It’s Not Easy Being Green
A young fire protection engineer is divided by her passion for the environment and her commitment to fire safety.
NFPA Journal®, November/December 2009
By Tracy Golinveaux
I think of myself as green and as someone who is truly passionate about protecting the environment. When I was growing up, I was taught the importance of preserving the environment by doing simple tasks like recycling and conserving water. I’m now in my early 20s, and I consider myself fortunate to be part of a generation that is so environmentally conscious.
But I’m also studying to become a fire protection engineer, and I can’t help being concerned with some of the fire hazards presented by green practices and materials. I understand the excitement that comes with green technologies such as wind turbines or solar panels, but I fear that people may be getting swept up in the green whirlwind at the expense of safety.
Take automobile advertising, for example. Car commercials that once boasted of vehicles’ safety ratings now tout miles-per-gallon and reduced emissions. Saving the planet and a few bucks are great incentives for the green industry, but safety needs to remain a top priority, as well. The fire protection industry has a lot of catching up to do with the green industry. I’ve noticed discussions and articles over the last year or so that address this dilemma. I’m happy that the issue is starting to get the attention it deserves, but more definitely needs to be done.
One of my first memories of being part of the green movement took place in elementary school, when I participated in a poster design competition to help raise awareness for Earth Day. I spent days carefully coloring in each of my precisely drawn, perfectly spaced block letters. I showed off my artwork in class, sure that I would win, but I was disqualified before the teacher could even send my poster to the judges. The problem was a misspelling: ENVIORNMENT. At that moment, I should have learned that I was meant to be an engineer, but it took me a few more years to figure out where I was headed.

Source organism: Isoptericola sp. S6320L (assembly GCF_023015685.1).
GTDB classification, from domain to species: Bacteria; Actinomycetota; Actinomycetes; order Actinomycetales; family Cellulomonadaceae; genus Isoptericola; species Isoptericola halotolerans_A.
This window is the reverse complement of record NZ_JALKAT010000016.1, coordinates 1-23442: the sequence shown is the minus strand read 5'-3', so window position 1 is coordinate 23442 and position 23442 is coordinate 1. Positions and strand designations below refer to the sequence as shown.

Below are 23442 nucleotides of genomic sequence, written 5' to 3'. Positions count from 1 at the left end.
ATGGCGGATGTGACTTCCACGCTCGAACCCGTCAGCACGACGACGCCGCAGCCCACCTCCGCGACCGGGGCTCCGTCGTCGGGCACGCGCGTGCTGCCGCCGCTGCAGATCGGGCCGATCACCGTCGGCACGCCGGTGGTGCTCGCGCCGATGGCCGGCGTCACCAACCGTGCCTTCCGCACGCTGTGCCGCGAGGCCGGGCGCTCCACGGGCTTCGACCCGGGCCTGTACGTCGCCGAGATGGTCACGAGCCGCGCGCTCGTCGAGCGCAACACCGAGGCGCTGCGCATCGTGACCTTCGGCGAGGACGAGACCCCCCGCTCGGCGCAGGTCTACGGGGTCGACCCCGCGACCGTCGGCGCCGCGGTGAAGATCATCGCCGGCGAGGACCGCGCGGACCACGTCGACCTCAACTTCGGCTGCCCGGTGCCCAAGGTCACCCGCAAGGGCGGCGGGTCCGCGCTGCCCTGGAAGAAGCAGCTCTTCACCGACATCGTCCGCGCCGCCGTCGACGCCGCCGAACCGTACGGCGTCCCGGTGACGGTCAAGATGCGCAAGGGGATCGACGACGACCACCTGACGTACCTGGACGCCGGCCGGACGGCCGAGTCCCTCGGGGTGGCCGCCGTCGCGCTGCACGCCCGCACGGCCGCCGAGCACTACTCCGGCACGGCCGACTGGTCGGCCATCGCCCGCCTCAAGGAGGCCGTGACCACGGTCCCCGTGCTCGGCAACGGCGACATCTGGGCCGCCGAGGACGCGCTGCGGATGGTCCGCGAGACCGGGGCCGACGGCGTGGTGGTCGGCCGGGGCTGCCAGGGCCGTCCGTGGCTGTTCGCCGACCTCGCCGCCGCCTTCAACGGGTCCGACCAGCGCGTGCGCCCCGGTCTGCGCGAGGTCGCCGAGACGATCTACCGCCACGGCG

I graduated last May with a degree in civil engineering from Worcester Polytechnic Institute (WPI) in Worcester, Massachusetts. I chose to study civil engineering only after determining that I wanted to pursue a master’s degree in fire protection engineering. I knew I wanted to work in a field that would help improve building fire safety. Understanding how to build buildings, I thought, was an obvious step towards learning how to protect them. Most of my studies revolved around structural engineering, but I also found myself learning about all things green through class discussions of topics such as LEED certification and through other coursework and WPI projects I participated in.
I was lucky to have worked the past two summers as an intern for NFPA. I was introduced to many of the problems relating to green technologies through researching fires, working with the Fire Protection Research Foundation (FPRF), and from talking with people in the fire service. NFPA and the FPRF have been putting together meetings and committees to review the fire problems in the green industry, and I think it’s a significant first step towards finding solutions.
As a civil engineer, one of my first concerns in fire safety involves building materials. I can appreciate the need for engineered lumber as a green alternative to traditional wood members, for example, but I’m also troubled by how some of those new materials react to fire. A recent issue of NFPA Journal, for example, featured a great cover story on the hazards of engineered lumber [“Light Weight, Heavy Concern,” July/August]. Gluing together recycled wood products to create engineered lumber may reduce the raw materials necessary for construction, but is it worth having a product that burns, and fails, faster during a fire?
It’s been interesting, as a fire protection engineering student, to hear the discussion over lightweight engineered building materials. Recognizing the danger posed by this type of construction, the town of Derby, Connecticut, recently passed a new ordinance requiring that reflective stickers be placed on the exterior of all new buildings constructed with engineered lumber. The stickers warn firefighters of a building’s construction before they enter it, the rationale being that knowing how a building is put together, and with what materials, could potentially save their lives.
A similar warning system is being used in New York for truss construction. The New York State Division of Code Enforcement and Administration requires all commercial and industrial buildings to display a sign warning firefighters if the building is made with truss construction. I think stickers and signs are great quick-fix solutions, but with the large number of truss and engineered-wood buildings being built today, I also believe more than just a sign is needed to protect firefighters and the people who live and work in those buildings. Many other alternatives have been studied to reduce the risk associated with these materials, including using gypsum to cover engineered materials, and installing sprinklers. My hope is that we continue to explore new ways to reduce the fire hazard of these building materials.